We appreciate the comment of Fingerhut and associates regarding our study of photodynamic therapy (PDT) with or without intravitreal bevacizumab for polypoidal choroidal vasculopathy (PCV). They raise the question of the timing of the intravitreal bevacizumab injection in the combination therapy for PCV. We address this issue herein.
Combination therapy of PDT and anti–vascular endothelial growth factor drugs is one of the treatment choices of PCV. Several studies have shown that combination therapy results in favorable visual and anatomic outcomes in patients with PCV. However, currently there is no consensus regarding the intervention regimen of the sequence of PDT and intravitreal anti–vascular endothelial growth factor drug injection either for age-related macular degeneration or PCV. Intravitreal injection could be carried out before, on the same day of, and even after PDT. Kaiser and associates reported the results of combination intravitreal bevacizumab and PDT in 1196 patients with age-related macular degeneration. In their study, the treatment regimens were divided into 3 groups—treatment at same day, PDT first, and bevacizumab injection first—and there were no significant differences in the visual outcomes among the groups. Furthermore, the intervals between PDT and intravitreal anti–vascular endothelial growth factor drug injection are still controversial. Sawa and associates compared the different treatment intervals between bevacizumab injection and PDT combination therapy in 184 patients with exudative macular degeneration in 100 eyes (54%) with age-related macular degeneration and 84 eyes (46%) with PCV. Their 1-year results demonstrated that the 7-day treatment interval between bevacizumab injection the PDT had better visual acuity gain than a 1-day interval. Fingerhut and associates contend that the half-life of bevacizumab in nonvitrectomized eyes is only 4.32 days and that 1 week between the 2 treatments may result in too much bevacizumab being wash out and a decrease in treatment effect. However, in the study by Bakri and associates, a peak concentration of 400 μg/mL was achieved in the vitreous 1 day after intravitreal injection of 1.25 mg bevacizumab, the vitreous concentration of bevacizumab declined in a monoexponential fashion, and concentrations of more than 10 μg/mL bevacizumab could be maintained in the vitreous even after 30 days. In a monkey eye study, Heiduschka and associates found that even after 14 days after intravitreal injection, positive staining of bevacizumab could be detected in the outer segment of the photoreceptor and choroidal vessels. These data indicate that after a single intravitreal injection of bevacizumab, the anti-VEGF effect could last more than 1 week.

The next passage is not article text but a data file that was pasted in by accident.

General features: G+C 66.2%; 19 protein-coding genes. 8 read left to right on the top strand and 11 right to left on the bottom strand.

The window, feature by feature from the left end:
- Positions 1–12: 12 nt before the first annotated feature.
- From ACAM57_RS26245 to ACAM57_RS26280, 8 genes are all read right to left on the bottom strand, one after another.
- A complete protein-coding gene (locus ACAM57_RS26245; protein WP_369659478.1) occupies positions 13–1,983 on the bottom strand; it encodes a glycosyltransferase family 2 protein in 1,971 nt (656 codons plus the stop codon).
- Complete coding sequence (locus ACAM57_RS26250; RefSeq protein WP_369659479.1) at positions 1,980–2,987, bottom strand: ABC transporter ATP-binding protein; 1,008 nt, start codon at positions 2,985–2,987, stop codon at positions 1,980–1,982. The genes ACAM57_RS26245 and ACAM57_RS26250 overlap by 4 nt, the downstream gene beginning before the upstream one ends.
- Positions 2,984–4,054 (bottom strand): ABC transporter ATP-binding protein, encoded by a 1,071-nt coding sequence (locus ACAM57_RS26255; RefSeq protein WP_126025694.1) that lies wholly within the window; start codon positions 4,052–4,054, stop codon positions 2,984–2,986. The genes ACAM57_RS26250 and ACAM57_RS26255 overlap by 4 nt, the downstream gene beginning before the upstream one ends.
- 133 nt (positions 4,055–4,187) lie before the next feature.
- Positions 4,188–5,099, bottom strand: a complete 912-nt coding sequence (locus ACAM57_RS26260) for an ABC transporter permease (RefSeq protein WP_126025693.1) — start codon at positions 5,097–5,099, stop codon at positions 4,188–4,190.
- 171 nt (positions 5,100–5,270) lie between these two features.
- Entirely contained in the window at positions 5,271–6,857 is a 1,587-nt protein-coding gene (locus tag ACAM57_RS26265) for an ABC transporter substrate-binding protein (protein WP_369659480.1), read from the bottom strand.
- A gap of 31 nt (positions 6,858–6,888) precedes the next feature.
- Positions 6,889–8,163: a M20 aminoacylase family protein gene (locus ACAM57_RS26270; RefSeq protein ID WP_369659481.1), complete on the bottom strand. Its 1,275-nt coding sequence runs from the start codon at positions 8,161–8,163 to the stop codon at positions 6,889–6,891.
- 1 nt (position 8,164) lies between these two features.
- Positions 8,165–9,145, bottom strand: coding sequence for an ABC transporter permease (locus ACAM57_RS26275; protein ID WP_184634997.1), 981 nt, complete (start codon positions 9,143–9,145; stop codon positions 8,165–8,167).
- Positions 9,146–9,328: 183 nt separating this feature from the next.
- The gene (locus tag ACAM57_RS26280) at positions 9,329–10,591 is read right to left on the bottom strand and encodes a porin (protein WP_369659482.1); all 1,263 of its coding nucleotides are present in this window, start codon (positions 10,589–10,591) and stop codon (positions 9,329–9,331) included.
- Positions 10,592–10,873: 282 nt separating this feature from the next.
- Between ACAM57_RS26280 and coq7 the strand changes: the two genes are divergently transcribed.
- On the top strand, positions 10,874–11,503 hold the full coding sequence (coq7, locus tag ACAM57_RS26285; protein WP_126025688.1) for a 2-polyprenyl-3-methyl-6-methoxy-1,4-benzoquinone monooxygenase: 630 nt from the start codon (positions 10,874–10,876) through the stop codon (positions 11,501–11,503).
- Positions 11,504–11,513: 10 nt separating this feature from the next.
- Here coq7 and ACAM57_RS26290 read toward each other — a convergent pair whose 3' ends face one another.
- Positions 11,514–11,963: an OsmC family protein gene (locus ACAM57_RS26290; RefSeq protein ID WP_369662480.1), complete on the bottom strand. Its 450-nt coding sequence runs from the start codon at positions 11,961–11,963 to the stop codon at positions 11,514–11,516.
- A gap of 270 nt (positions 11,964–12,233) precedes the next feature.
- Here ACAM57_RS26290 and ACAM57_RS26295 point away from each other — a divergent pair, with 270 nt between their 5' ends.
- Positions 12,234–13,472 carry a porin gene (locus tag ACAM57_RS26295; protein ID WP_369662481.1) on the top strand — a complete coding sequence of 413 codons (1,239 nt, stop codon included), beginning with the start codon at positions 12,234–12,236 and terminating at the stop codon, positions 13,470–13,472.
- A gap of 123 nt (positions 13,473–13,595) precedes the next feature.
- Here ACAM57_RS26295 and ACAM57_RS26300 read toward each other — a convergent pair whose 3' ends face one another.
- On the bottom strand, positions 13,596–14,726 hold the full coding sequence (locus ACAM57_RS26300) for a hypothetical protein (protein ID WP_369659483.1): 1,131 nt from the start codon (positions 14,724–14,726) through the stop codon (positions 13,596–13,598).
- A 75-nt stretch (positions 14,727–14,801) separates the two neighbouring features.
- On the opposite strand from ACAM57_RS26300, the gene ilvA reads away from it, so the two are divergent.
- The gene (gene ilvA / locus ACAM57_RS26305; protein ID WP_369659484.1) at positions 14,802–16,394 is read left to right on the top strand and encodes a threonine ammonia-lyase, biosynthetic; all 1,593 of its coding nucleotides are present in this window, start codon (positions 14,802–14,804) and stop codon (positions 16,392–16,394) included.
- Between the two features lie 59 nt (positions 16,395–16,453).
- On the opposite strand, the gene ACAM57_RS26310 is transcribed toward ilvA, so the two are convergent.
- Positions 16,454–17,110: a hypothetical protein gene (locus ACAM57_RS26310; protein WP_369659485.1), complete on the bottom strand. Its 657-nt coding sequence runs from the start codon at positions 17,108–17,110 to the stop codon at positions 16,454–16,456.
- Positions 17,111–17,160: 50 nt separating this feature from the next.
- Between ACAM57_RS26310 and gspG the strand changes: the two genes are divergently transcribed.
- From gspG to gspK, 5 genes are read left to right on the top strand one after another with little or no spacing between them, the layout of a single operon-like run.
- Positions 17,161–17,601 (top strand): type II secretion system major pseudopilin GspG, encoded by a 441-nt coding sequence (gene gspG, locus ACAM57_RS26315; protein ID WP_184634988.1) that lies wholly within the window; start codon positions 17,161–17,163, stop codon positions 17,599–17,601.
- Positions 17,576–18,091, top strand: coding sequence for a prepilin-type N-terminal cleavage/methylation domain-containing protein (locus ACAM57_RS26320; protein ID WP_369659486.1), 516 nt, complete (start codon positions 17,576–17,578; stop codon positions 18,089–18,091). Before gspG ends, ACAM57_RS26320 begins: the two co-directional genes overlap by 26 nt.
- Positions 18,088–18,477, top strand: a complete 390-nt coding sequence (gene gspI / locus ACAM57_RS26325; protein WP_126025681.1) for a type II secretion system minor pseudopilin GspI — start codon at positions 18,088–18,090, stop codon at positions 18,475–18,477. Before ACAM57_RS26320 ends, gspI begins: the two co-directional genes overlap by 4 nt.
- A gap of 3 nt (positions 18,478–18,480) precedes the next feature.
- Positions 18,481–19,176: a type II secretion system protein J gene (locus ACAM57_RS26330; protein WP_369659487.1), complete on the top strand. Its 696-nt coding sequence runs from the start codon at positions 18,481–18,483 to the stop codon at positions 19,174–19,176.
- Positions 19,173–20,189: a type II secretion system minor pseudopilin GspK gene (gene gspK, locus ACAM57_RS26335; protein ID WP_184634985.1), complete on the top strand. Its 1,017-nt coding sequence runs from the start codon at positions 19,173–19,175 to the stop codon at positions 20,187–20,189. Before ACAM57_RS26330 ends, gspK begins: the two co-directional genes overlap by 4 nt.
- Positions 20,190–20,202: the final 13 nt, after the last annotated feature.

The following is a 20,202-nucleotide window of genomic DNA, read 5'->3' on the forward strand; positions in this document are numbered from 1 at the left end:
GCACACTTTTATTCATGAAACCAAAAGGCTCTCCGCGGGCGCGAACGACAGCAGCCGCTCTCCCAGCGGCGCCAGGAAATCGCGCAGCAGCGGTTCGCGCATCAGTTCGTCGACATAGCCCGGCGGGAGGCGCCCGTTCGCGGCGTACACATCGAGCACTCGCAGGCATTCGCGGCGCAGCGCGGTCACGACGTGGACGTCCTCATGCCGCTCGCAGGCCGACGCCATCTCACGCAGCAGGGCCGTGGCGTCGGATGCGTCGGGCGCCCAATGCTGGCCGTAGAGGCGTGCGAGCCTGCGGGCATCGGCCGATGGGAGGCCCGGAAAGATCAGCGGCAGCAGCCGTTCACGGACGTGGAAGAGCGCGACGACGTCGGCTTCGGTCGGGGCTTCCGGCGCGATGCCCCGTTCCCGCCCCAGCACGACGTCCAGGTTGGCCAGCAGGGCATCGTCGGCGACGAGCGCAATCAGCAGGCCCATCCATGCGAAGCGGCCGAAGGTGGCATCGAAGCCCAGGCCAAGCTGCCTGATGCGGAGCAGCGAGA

The purpose of our study was to compare the long-term effect of PDT with or without intravitreal bevacizumab for patients with PCV. However, other factors, including initial visual acuity, lesion size, and location of lesion, are more significant than treatment method in influencing the long-term outcomes. We agree with the suggestion of Fingerhut and associates that further investigation into the timing sequence of the combination therapy is needed to optimize the efficacy in treating PCV.